We recently came across another passionate advocate of putting patients first in the development of clinical trials. Rahlyn Gossen, who is the founder of Rebar Interactive, quotes Maya Angelou in one of her insightful blog posts:

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We called Rahlyn in New Orleans to find out more about what we can all do to make patients feel better about clinical trials.

How can we make clinical trials more patient friendly?

In general, we need to put ourselves in the shoes of patients. It’s really about empathy. Ask yourself, would I want to take part in this trial? Specifically, we need to communicate in a way that patients can understand and simplify documents, such as the informed consent form. I enjoy talking with people who know nothing about clinical trials and don’t understand the jargon because it’s a great opportunity to check myself.

How did you get involved with clinical trials?

I was a clinical research coordinator at a site in Denver so I have worked extensively with patients who are considering or participating in clinical trials. An important part of my job was translating dense clinical trial jargon into more patient- centric language. We also have to remember that patients are trying to process many complex feelings; not just about the trial but about their disease.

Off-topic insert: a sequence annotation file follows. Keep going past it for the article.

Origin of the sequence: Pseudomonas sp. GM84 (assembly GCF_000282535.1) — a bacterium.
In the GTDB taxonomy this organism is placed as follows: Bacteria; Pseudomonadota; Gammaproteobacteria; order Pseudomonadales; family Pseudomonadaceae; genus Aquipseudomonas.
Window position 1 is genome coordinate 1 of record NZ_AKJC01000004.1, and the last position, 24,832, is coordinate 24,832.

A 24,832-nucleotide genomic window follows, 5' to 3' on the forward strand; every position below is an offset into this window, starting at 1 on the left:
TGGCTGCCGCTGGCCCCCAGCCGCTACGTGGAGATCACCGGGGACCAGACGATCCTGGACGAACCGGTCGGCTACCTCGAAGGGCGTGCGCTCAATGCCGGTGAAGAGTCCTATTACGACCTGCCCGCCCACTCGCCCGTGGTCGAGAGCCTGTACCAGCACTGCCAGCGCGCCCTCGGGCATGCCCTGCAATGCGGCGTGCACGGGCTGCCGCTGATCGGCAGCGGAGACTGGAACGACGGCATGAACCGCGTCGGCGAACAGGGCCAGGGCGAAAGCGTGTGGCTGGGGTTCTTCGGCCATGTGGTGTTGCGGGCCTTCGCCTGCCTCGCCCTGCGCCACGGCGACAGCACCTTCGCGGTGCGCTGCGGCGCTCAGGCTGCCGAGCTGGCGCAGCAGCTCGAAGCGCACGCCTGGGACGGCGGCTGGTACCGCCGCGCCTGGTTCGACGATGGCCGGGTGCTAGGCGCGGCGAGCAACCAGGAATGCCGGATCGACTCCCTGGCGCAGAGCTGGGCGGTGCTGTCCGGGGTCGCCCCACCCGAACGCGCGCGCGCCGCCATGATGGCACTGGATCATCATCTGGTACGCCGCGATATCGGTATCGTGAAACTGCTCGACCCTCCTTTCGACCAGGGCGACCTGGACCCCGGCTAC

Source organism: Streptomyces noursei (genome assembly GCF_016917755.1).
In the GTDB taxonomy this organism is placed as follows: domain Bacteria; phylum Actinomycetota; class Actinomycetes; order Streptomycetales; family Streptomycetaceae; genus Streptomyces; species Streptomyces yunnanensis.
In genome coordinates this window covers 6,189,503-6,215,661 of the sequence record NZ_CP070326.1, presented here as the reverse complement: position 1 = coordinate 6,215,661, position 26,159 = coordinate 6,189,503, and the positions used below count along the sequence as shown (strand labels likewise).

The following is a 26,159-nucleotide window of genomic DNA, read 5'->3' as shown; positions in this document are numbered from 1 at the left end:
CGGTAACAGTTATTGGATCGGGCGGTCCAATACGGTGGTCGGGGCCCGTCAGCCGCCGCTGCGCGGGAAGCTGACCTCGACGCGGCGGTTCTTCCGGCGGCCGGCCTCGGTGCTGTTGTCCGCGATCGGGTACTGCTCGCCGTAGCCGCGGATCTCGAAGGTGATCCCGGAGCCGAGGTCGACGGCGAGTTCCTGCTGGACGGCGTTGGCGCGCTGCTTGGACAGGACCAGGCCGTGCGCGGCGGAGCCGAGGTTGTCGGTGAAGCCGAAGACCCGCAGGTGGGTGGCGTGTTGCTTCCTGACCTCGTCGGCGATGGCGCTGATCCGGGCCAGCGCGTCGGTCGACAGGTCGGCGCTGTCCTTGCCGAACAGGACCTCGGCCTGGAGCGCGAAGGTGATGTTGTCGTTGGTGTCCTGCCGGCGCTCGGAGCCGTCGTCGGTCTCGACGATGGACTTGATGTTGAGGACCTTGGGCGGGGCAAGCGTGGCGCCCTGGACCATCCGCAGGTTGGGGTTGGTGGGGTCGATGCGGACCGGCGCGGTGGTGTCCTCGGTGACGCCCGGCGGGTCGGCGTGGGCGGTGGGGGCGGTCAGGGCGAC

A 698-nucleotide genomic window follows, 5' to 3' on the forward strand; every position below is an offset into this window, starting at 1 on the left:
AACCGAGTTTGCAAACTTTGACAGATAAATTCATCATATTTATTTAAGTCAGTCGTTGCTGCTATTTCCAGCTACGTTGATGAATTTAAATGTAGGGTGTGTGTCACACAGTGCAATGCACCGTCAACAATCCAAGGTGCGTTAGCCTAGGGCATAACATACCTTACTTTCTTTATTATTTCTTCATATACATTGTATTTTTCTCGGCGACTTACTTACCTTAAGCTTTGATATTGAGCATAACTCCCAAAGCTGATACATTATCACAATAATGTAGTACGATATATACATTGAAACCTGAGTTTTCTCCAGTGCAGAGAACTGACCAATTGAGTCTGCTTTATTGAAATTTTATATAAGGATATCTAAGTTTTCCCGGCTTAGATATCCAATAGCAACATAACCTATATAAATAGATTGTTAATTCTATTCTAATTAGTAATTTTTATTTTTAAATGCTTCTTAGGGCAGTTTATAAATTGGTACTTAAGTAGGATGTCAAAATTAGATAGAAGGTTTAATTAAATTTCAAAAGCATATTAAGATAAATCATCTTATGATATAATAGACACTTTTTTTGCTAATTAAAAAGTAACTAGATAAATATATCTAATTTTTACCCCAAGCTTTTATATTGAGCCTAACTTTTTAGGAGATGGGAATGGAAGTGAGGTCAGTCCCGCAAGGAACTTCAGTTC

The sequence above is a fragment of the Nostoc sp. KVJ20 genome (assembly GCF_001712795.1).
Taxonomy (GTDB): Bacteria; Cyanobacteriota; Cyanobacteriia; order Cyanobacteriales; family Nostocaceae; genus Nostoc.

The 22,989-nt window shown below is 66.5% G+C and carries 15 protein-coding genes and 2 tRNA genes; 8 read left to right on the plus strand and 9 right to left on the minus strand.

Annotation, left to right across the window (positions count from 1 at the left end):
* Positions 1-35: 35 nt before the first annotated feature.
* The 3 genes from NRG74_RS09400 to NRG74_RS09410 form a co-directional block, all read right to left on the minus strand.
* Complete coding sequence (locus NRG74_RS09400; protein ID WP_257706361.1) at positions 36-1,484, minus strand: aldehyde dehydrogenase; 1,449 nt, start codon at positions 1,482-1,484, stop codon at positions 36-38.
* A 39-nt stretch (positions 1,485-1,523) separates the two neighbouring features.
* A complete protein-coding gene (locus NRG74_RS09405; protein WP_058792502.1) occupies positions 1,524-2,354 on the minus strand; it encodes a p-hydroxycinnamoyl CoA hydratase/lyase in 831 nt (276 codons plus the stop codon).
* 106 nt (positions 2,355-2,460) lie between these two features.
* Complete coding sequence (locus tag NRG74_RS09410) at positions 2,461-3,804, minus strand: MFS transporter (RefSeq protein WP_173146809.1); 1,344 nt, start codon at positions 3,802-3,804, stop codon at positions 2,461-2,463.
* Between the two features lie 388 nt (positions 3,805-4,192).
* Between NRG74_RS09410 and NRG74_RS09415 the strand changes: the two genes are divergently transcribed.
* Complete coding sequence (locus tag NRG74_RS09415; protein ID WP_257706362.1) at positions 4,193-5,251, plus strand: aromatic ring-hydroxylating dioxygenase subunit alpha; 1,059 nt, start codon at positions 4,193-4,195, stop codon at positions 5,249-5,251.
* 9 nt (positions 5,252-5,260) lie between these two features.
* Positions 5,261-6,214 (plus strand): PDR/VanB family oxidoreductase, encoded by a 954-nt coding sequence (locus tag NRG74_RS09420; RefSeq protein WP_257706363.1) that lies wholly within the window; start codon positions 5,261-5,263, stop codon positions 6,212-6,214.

How do clinical trials make people feel?

Confused and intimidated. I think a lot more work has to go into all aspects of clinical trials. We need to consider the needs of patients much earlier in the process, when the protocols are being developed. For example, I was working on an Alzheimer’s trial and compliance was an issue because patients couldn’t open the drug packaging. I also think we have to be more transparent about what we think a drug might be doing and not set overly optimistic expectations. It’s important not to crush hopes but we also have to be realistic about what the benefits might be.

What motivates you?

Seeing drugs get approved is very satisfying but we owe patients more. Making clinical trial information more patient- focused is a critical step in giving them what they deserve.

Note: Rahlyn is a judge in Lilly’s Clinical Trial Visualization Redesign Challenge. This competition is intended to spark creative solutions for making it easier for patients to understand and make informed decisions about clinical trials.